FESTIVAL REVIEW: DAMNATION FESTIVAL 2016 Live at Leeds, UK
On Saturday, 5 November 2016, I travelled to Leeds, UK for the first time for the city’s annual Damnation Festival – an extreme metal festival held since 2005. For a relatively underground event, Damnation’s name is held in high regard due to its ability to book bands such as Carcass, Napalm Death, Cannibal Corpse, Kreator and Entombed for surprisingly low ticket prices, alongside a plethora of other acts.
The first band I saw over the course of the day was Conjurer, who drew a noticeably large crowd despite performing quite early on in the afternoon. Their brand of sludge metal with a doom-type atmosphere was generally enjoyable to watch, although the best bits of the set were when the band’s music ventured into more death metal elements on certain tracks. Furthermore, bassist Andy Price’s towering stage presence was also notable and particularly effective.
After Conjurer, the next band I saw was Mithras. Their blend of prog meets death metal was a fairly good thing to book for this type of event, as the Terrorizer stage was packed for their set. Unfortunately, the sound was quite disappointing for their performance, which while having nothing to do with the band themselves did affect the experience somewhat – but not so much that their set was off-putting in any way.
Up next was Venom Prison, a new force on the UK death metal scene who have been making strides in popularity due to their publicity in both the mainstream and underground heavy metal press in this part of the world. This year’s Damnation Festival had been hailed by many as an example of how far female-fronted bands have come in terms of reverence, and Venom Prison’s set was a genuine example of that. Brutally heavy music performed by a band that you could just tell were 100% passionate about what they’re doing, which is great to see – a band to keep an eye on in 2017, as far as I’m concerned.
Just like what I said about female-fronted bands in regards to Venom Prison, Employed to Serve were one of the most crushing bands I saw the entire day. Having seen them rise from virtual unknowns opening for Funeral for a Friend in March 2015 to one of the leading lights in the UK extreme metal scene, Employed to Serve drew a big crowd considering they were playing the event’s smallest stage – the Mine stage – and many in the audience were evidently pre-converted fans of the band. While they didn’t sound nearly as ferocious as they did the first time I saw them, it is awesome to see a band like this gaining more and more positive publicity, which they deserve in my opinion.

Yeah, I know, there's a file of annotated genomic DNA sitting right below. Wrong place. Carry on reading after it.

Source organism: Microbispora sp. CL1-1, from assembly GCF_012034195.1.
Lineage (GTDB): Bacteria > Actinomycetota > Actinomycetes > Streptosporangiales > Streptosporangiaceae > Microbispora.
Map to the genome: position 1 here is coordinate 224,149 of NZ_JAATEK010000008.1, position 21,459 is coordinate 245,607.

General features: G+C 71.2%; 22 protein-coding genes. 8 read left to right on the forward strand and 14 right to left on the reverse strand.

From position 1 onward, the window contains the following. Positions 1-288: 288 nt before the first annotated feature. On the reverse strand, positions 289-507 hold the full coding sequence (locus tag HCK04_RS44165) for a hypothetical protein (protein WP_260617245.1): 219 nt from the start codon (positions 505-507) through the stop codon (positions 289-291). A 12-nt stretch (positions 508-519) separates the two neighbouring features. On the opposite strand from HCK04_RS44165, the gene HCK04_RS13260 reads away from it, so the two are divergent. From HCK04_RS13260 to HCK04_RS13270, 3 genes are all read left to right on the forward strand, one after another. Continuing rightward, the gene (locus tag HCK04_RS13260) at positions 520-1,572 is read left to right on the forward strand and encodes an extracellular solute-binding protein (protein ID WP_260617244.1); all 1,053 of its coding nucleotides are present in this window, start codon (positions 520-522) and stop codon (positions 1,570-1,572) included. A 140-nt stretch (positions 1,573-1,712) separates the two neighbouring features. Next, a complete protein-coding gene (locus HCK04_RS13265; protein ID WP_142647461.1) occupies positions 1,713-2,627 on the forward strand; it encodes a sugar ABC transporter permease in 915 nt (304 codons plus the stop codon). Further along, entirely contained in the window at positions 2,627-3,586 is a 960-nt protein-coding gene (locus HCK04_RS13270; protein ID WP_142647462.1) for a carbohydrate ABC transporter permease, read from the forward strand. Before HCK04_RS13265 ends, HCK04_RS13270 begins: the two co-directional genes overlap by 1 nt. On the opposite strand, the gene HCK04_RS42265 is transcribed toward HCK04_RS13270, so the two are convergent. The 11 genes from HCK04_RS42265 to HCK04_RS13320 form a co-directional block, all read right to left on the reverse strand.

A quick walk back to the Terrorizer stage prepared me to watch Ne Obliviscaris, an Australian progressive metal act founded in Melbourne. Since I started working for Metal Wani, I had heard many great things about this band, so I obviously was looking forward to seeing them live. While the violin sections in their songs definitely did not come across as a flashy gimmick and rather a vital part of their musical compositions, it was the death metal growls that took me by surprise, considering I thought they were just a standard progressive band. They were another band I really enjoyed on the day itself.
Time for Akercocke! I’d only recently discovered this band and was unaware of their relevance in the contemporary UK death metal scene, like supporting Morbid Angel for example. The first time I saw them live was just this August at Bloodstock Festival, which was their first show together in 5 years, so it was good to see them again. This time, however, they felt and sounded much tighter and precise, even from where I was standing at the back of the standing area at the Terrorizer stage. Akercocke has new music on the way in the coming months, so be on the look-out for that! They were definitely one of the highlights of the day for me. Brilliant stuff.
As the day drew to a close, Norwegian extreme/progressive metal band Enslaved were the band I saw next. They were performing on the Terrorizer stage as Mithras, Ne Obliviscaris and Akercocke had graced earlier on in the afternoon. Their blend of black metal with progressive and traditional heavy metal overtones drew a large crowd, and their set was one of the best I saw all day, despite one unrelated incident involving a particular member of the audience. I left their set just before it ended to get ready to see the final band I had planned on my itinerary.
UK slam/death metal favourites Ingested were the final band to play the Mine stage, and it was great to see so many people hold out to see them perform. Without a doubt, they were one of the most filthy-sounding bands to be booked for the entire event, so the fact that they managed to fill the entire room was wonderful. Unfortunately, their set had to be cut half an hour early due to drummer Lyn Jeffs injuring his hand, which was quite disappointing. But the 30 minutes of music up until that point was fantastic. Ingested were a great way to end the day, and my first Damnation Festival experience.
In general, my first experience at Leeds’ Damnation Festival could not have been more enjoyable, aside from a few minor niggles here and there throughout the day. I also managed to catch a bit of Abbath, Cult of Luna, Hang the Bastard and The Infernal Sea, but unfortunately didn’t see enough of them. But in closing, if you have the chance to attend Damnation Festival next year, make sure you do so!